The second is, what is called a “data deprivation problem”. Even though the data is becoming ubiquitous in many sectors, it is far from universally spread. The problems are the most visible in the international development sector. Operating with high-quality development data is essential for policy-making, planning, resource allocation, and public service delivery. Yet, the most vulnerable people are usually invisible to data. Without this knowledge, the development project managers are blind to the needs of many. And if they are successful, how do they know it?
Sustainable Development Goals (SDGs) are the answer
The international community is aware of these problems. The UN accepted the Sustainable Development Goals which are designed to improve the situation. There are 17 goals and 169 targets which aim to solve different world problems. If everything goes well by 2030 we will get rid of global poverty, stop global warming or achieve gender equality.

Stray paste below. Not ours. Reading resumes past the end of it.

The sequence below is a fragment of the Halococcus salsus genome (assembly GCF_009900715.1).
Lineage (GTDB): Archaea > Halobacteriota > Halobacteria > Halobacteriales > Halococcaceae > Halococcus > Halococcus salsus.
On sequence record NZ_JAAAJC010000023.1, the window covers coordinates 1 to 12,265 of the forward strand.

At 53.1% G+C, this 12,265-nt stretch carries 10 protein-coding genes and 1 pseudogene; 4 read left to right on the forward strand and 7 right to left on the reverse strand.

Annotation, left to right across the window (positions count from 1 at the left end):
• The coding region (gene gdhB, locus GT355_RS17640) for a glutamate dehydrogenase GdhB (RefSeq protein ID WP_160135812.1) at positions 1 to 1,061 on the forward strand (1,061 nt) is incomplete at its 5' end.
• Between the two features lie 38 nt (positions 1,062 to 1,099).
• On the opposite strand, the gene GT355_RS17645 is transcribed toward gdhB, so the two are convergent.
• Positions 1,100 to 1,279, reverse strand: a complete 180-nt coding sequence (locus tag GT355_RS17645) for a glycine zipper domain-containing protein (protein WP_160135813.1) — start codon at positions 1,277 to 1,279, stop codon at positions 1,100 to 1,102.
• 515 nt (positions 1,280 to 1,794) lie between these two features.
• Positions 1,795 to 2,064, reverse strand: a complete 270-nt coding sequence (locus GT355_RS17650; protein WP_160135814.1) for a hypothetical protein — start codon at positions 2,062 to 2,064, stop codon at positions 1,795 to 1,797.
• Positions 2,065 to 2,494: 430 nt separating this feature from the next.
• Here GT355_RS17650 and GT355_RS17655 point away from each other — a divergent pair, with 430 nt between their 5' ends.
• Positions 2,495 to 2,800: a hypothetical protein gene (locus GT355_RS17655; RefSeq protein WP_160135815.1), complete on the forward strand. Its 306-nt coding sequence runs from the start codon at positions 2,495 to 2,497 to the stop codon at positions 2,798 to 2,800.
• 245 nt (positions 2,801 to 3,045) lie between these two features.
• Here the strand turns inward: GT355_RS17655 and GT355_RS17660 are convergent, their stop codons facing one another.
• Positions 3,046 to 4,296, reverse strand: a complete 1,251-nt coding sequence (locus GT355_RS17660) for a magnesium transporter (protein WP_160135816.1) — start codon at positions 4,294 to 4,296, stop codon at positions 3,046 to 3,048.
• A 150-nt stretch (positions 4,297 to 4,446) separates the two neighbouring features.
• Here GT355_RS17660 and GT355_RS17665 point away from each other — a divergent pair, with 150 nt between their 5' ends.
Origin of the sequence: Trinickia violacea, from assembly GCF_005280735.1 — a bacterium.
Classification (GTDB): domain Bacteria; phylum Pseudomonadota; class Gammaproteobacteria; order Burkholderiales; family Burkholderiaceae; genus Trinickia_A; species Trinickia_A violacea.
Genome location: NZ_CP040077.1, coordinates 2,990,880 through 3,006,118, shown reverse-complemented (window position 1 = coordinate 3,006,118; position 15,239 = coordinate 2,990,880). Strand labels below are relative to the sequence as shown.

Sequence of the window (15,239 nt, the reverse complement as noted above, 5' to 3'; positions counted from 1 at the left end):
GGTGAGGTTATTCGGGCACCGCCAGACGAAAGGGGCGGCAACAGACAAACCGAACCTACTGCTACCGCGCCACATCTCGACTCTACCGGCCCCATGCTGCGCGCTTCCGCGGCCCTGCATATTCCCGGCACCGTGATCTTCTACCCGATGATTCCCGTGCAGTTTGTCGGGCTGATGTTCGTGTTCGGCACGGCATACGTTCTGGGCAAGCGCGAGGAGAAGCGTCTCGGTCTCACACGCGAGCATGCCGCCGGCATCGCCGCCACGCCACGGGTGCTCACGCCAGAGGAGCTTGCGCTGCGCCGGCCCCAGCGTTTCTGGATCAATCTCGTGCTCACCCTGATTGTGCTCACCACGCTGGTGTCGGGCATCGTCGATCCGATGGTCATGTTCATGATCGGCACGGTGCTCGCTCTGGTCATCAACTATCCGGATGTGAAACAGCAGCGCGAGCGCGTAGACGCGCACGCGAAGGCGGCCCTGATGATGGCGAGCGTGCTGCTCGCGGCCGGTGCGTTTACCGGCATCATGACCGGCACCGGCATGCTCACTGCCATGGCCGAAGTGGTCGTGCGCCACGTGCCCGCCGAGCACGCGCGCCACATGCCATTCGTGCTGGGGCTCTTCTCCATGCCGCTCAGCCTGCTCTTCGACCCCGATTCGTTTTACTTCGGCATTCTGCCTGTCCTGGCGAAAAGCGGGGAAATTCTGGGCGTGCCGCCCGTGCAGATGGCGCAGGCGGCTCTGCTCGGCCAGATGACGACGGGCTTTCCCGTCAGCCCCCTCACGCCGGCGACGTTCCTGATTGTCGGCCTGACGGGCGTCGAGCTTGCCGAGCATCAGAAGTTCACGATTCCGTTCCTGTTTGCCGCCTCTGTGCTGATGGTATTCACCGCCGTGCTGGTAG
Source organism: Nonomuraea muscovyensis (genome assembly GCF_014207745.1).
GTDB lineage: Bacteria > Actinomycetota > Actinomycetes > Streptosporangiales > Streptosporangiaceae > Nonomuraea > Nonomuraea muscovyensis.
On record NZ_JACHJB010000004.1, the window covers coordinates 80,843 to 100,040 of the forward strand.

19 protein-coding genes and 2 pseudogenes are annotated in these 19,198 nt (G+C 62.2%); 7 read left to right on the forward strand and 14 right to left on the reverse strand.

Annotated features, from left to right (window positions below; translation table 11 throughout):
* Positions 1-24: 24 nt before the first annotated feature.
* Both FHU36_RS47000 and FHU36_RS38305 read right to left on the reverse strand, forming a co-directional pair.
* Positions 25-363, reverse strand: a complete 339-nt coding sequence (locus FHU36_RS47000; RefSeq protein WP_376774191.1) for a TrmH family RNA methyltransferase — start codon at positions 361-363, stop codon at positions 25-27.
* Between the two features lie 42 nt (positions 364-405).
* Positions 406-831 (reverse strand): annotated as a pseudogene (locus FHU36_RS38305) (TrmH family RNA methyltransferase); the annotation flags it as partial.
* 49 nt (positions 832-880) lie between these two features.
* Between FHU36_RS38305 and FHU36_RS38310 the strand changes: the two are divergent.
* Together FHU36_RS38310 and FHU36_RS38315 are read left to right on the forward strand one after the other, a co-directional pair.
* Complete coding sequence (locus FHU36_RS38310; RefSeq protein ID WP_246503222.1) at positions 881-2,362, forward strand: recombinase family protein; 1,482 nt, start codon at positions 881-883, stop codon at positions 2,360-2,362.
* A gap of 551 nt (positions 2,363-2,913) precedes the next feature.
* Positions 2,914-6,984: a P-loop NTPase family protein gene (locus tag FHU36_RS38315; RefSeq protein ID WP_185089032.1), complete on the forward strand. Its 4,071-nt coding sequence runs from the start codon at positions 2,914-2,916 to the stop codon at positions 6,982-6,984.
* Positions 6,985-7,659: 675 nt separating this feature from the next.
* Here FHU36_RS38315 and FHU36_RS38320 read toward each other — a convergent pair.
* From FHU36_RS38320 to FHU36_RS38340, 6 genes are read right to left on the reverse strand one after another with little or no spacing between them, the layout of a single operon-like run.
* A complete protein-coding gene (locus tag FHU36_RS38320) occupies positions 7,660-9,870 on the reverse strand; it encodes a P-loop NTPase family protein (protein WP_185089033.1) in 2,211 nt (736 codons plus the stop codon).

As it may well seem, this is far from easy. This should not be a responsibility of only governments and NGOs. Businesses have the potential to help, improve their offering as well as their profits.
SDGs can improve profits
Sustainable development can make a good business case. A number of reports, from Deloitte, WWF, Business & Sustainable Development Commission (BSDC) and the likes, have covered the potential profitability of achieving SDGs by 2030. BSDC has found that achieving SDGs in just four sectors – food and agriculture, cities, energy and materials, and health and well-being—would create $12 trillion of new market opportunities by 2030 compared with business-as-usual scenario.